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General News
Feud Over VRA Contract 1/25/2007
The Accra High Court will, on February 26, 2007, commence hearing a case between two United States (US)-based companies which has implications for the country’s energy needs.

The two are feuding over a contract signed with the Volta River Authority (VRA) in 2002 which would have culminated in the supply of 85 MW of power to supplement supplies from the Akosombo Dam and the Aboadze Thermal Plant.

Lushann International Energy Incorporated, the plaintiff, is seeking a declaration that the conduct of the defendant, G. E. Energy Rentals Incorporated, amounted to a breach of contract.

On January 10, 2002, the management of the VRA, under Dr Charles Wereko-Brobby, entered into an agreement with Lushann for the lease of the 85 MW power plant for a three-year period to supplement the energy supply in the system.

The statement of claim said in order to ensure efficiency, the plaintiff entered into an agreement with the defendant to jointly execute the project.

However, according to the plaintiff, the defendant used plaintiff’s trade secrets and strategic information regarding its Power Purchase Agreement (PPA) with the VRA without its consent.

It further contended that the defendant interfered with the plaintiff’s contractual relationship with the VRA, which resulted in the termination of the PPA, and misappropriated its trade secret.

It said on February 8, 2002, the plaintiff executed a PPA with the VRA for the emergency supply of power to Ghana.

According to the statement, after the execution of the PPA, the plaintiff, mindful of the time constraints, aggressively expended effort, time and resources towards its implementation.

These included negotiating and executing several agreements, making trips within the US, to Europe and Africa.

The statement said because of the estimated time of four to six months required to pour concrete for the installation of a permanent plant, the VRA and the plaintiff decided to resort to the temporary use of skid mounted units.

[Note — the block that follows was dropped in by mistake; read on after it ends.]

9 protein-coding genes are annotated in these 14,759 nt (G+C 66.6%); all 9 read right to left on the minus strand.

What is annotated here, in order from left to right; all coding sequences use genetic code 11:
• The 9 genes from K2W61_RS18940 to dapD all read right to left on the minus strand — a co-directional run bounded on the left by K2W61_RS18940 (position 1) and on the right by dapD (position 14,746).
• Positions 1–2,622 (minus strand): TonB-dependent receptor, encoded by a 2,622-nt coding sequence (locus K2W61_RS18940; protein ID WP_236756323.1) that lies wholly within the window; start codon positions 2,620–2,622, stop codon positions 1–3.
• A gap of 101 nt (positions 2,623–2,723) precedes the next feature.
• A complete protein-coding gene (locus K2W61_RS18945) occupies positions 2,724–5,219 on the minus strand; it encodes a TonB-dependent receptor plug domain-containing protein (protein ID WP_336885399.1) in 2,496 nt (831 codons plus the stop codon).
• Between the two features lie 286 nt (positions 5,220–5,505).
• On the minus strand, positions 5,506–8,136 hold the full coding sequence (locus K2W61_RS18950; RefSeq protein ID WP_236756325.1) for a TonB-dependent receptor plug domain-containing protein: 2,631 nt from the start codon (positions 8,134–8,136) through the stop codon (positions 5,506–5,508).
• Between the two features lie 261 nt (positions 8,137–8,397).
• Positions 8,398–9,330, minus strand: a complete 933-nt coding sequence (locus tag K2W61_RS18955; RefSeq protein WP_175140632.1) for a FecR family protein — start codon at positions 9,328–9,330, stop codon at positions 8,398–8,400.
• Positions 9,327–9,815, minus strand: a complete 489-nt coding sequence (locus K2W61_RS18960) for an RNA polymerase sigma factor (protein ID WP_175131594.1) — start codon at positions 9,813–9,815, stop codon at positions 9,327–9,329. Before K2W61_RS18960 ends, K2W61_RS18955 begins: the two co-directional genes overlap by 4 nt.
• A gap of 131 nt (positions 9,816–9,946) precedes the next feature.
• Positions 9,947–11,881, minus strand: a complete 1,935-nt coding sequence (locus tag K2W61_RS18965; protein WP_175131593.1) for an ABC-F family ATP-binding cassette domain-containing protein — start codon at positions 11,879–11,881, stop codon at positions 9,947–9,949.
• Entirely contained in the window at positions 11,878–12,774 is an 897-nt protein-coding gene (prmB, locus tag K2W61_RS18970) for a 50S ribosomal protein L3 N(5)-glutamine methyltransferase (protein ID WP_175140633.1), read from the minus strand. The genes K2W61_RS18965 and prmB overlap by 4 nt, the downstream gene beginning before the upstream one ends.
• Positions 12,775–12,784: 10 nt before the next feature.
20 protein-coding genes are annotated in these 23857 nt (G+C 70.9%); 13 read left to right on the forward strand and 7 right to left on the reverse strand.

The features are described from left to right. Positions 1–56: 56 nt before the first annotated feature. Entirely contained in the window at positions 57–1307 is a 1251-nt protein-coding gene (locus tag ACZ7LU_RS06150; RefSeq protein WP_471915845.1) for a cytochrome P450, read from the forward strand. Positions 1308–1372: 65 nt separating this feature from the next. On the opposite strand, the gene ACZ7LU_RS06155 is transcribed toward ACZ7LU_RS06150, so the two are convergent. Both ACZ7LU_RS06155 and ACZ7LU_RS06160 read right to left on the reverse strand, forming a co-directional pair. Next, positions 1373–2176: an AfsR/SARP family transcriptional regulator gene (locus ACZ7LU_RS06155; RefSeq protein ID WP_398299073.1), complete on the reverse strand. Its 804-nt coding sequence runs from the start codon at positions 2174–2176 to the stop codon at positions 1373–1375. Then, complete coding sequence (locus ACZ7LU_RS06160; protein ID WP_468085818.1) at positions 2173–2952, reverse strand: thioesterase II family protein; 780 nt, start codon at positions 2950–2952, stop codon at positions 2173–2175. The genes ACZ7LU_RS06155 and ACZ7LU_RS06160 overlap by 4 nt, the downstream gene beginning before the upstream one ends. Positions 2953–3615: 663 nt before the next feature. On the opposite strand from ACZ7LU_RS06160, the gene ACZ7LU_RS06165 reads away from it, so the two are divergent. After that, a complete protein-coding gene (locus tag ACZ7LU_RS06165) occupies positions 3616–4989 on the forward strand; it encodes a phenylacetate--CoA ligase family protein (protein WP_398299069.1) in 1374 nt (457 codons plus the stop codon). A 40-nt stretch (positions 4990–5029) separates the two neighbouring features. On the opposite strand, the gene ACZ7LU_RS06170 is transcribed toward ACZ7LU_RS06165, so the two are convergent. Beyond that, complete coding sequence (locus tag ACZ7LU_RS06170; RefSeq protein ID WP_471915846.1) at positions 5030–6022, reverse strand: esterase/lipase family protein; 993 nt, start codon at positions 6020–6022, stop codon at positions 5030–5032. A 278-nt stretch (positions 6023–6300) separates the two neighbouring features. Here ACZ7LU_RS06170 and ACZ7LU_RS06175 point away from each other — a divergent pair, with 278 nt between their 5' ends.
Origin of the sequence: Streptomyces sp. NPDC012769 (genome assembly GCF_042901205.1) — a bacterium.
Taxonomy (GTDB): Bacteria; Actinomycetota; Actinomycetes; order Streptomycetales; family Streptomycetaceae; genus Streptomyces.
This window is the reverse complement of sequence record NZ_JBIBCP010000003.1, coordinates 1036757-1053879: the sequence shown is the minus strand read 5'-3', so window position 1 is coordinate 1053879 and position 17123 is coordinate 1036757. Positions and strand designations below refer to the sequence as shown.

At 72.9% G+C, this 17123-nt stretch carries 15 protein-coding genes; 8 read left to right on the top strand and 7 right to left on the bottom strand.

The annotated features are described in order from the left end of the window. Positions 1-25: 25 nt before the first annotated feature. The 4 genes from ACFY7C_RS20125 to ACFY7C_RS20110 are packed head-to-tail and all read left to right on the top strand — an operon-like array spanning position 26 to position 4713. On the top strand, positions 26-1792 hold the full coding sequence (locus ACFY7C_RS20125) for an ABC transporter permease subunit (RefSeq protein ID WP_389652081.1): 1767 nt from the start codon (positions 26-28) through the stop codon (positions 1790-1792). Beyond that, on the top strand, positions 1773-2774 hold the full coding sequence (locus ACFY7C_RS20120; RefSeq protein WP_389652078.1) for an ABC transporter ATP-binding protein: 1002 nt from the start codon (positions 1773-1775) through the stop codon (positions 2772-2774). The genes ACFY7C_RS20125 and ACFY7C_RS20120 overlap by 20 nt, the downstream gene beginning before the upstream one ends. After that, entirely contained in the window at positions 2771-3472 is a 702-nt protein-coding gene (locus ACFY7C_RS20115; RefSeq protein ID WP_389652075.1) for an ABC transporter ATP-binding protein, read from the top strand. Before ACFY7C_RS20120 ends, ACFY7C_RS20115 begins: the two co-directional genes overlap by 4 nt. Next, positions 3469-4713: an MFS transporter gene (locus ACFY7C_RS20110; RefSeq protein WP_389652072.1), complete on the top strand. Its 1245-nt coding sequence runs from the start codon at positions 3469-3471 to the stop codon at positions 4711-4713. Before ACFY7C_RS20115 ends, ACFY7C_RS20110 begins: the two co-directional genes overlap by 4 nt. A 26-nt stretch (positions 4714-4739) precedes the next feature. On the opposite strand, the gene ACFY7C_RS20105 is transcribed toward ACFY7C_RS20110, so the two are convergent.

It said the plaintiff found out that the defendant had several of the skid mounted units in the US to rent out and so with the assistance of the defendant’s personnel conducted an inspection of the units.

The plaintiff also indicated its interest in working with the defendant in order to deploy some of the units in Ghana in the performance of the PPA.

The statement said the plaintiff and the defendant then commenced discussions and negotiations aimed at exploring ways and means of implementing the PPA with the VRA and sent the defendant a copy of the PPA, a copy of the Letters of Credit opened in plaintiff’s favour by the VRA and the names of its primary contacts at the VRA.

It said during those discussions, the plaintiff revealed its trade secrets, confidential business information and the strategic plans for power generation in Ghana and the rest of West Africa, with assurances from the defendant that the information would be utilised only to further the plaintiff’s relationship with the VRA.

It was also to enable the defendant to assess plaintiff’s invitation to form a limited joint venture with the defendant for the purpose of supplying power to the West African sub-region.

According to the statement, as a result of those discussions and negotiations, the plaintiff and the defendant executed a memorandum of understanding (MoU) on or about March 20, 2002 in furtherance of the plaintiff’s PPA with VRA.

It said without the plaintiff’s consent, the defendant began to make contacts with the VRA in respect of the plaintiff’s PPA and thereby complicated the plaintiff’s relationship with the VRA and succeeded in wresting the PPA from it.

The statement said the defendant was liable for tortuous interference with contractual relationship, misappropriation of trade secret, breach of implied covenant not to compete and breach of non-circumvention agreement.

In its statement of defence, G. E. Energy Rentals Incorporated denied each and every statement of fact and or allegation in the statement of claim.

It contended that the plaintiff’s action was an abuse of the process of the court and failed to disclose a reasonable cause of action for which relief could be granted.

It said the defendant’s rights and obligations were defined under and limited by the terms of the MoU, adding that the plaintiff materially breached the MoU and did not fulfil its conditions by not making the required down payment.

The statement said the defendant’s conduct was taken in good faith and was legally justified, pointing out that the plaintiff was not entitled to any of the reliefs endorsed on the writ of summons and statement of claim.

It, therefore, prayed that the case be dismissed or stayed as frivolous, inconvenient and vexatious.

Source:
Daily Graphic


 
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